Cincinnati Reds superstar Joey Votto hit a two-run double in the 11th inning Sunday, which allowed his team to avoid a four-game sweep by giving it an 8-5 victory over the Washington Nationals.

Some Covington business leaders are upset that a current plan to build a new span to replace the Brent Spence Bridge doesn't include any exits into the city's downtown. As proposed, motorists on southbound Interstate 75 would have to exit the highway about a mile earlier, near Ezzard Charles Drive in Cincinnati, to reach the Northern Kentucky locale.

Just up I-75 a bit, a new report reveals the city of Dayton has the highest office vacancy rate among the nation’s metropolitan areas, and the portion of its office space that is unoccupied is at least at a 13-year high. The struggling Rust Belt city had about 27.3 percent of its office space vacant in the first quarter of this year, according to Reis Inc., a New York-based commercial real estate research group.

In news elsewhere, Taliban insurgents and government security forces clashed over the weekend in Afghanistan. A series of insurgent attacks Sunday left four civilians and 11 members of the security forces dead. Afterward, security forces launched a counter-offensive that killed three dozen assailants, including some suicide bombers.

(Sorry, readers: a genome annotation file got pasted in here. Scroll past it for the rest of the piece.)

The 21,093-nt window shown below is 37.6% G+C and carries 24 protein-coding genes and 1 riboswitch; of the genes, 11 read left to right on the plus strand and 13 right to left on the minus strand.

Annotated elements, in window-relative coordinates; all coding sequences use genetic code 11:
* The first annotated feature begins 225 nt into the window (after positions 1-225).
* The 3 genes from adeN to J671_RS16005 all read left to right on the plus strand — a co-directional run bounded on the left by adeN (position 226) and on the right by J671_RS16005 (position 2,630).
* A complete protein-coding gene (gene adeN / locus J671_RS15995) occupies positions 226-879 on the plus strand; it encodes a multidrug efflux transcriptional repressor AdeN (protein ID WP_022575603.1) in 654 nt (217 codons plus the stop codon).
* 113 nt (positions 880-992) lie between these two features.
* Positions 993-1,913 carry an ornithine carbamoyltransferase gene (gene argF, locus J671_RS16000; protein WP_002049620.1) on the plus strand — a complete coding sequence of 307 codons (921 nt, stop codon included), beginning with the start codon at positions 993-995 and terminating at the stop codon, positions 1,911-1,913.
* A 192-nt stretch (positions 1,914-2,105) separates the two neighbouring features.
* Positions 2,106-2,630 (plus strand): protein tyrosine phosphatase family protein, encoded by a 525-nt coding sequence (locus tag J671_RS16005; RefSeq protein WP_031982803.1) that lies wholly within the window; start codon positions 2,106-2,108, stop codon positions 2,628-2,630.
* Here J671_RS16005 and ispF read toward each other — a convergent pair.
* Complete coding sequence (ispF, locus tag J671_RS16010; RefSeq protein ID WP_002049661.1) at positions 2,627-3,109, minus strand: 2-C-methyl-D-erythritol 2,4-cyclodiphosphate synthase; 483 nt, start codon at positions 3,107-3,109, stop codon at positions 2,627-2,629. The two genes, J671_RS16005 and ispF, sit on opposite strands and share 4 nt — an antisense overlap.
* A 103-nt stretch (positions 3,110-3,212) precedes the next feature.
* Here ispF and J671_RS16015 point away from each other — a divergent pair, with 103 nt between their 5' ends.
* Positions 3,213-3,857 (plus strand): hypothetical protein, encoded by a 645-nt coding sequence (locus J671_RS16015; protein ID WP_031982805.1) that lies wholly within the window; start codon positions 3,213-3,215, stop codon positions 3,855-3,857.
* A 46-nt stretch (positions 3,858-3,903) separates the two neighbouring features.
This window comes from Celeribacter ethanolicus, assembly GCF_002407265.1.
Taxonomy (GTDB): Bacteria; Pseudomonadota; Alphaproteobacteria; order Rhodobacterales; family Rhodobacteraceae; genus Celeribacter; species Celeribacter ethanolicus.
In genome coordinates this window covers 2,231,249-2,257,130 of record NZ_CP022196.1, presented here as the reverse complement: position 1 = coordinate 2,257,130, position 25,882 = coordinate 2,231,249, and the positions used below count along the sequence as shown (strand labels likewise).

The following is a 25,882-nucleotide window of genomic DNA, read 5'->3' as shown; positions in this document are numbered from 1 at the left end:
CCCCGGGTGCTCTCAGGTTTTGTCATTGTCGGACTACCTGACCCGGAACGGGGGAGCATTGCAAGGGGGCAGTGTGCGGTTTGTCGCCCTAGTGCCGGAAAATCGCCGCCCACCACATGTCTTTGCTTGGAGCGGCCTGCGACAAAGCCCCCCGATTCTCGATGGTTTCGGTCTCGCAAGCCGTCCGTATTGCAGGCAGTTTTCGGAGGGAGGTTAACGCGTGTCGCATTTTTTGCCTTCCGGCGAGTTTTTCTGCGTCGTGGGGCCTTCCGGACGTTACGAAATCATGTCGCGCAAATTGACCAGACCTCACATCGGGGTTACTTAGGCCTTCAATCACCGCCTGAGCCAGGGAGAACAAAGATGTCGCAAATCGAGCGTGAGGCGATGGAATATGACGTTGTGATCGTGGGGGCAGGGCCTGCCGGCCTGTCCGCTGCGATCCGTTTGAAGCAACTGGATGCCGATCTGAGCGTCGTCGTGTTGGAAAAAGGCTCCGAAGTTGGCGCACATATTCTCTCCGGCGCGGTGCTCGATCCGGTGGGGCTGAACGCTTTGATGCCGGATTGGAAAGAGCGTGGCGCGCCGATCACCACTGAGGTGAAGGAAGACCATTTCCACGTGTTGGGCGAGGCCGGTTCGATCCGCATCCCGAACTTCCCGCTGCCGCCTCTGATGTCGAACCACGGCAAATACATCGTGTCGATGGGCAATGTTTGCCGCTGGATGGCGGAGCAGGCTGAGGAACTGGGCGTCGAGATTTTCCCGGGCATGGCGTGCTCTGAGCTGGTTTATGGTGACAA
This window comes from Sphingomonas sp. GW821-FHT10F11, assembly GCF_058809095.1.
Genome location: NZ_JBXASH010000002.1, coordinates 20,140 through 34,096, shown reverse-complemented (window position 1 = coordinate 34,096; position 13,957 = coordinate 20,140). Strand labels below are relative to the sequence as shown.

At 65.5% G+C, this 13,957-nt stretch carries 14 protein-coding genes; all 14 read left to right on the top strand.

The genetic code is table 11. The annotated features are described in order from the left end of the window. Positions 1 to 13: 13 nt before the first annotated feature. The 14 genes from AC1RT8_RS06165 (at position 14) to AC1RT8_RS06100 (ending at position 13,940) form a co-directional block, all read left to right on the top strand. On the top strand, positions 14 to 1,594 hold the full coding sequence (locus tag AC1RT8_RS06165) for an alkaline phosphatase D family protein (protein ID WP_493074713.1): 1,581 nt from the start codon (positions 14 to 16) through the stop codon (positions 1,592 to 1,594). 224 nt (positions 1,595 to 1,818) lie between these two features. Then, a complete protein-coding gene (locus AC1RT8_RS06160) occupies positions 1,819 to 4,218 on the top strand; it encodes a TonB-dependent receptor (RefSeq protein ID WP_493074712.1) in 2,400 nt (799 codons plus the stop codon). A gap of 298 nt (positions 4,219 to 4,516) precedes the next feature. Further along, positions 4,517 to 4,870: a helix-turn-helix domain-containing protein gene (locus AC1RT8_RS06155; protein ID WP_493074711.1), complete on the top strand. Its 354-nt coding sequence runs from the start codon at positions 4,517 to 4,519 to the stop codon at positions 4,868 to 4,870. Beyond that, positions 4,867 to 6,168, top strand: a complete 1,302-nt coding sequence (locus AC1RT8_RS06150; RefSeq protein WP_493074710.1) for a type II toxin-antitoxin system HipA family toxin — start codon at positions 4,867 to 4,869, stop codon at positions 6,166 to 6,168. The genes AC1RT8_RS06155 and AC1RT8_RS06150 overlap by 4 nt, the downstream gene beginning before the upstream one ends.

President Hamid Karzai linked Sunday's militant attacks to intelligence failures, especially on the part of NATO. In his first response to the attacks, Karzai praised the performance of the Afghan security forces. He gave tribute to the "bravery and sacrifice of the security forces who quickly and timely reacted to contain the terrorists," a French news agency reported.

The trial began today for Anders Behring Breivik, the anti-Islamic militant who allegedly killed 77 people last summer during a shooting rampage in Norway. Breivik, 33, was defiant at the proceedings. Asked by a judge whether he wished to plead guilty, Breivik replied, “I acknowledge the acts but I don’t plead guilty as I claim I was doing it in self-defense.” He has previously said his actions were meant to discourage further Islamic immigration.

As the deadline looms for the filing of federal income tax returns, a new Gallup Poll finds Americans fall into two almost evenly matched camps: those who believe the amount they pay in federal income tax is too high (46 percent) and those who consider it "about right" (47 percent). Just 3 percent consider their taxes too low.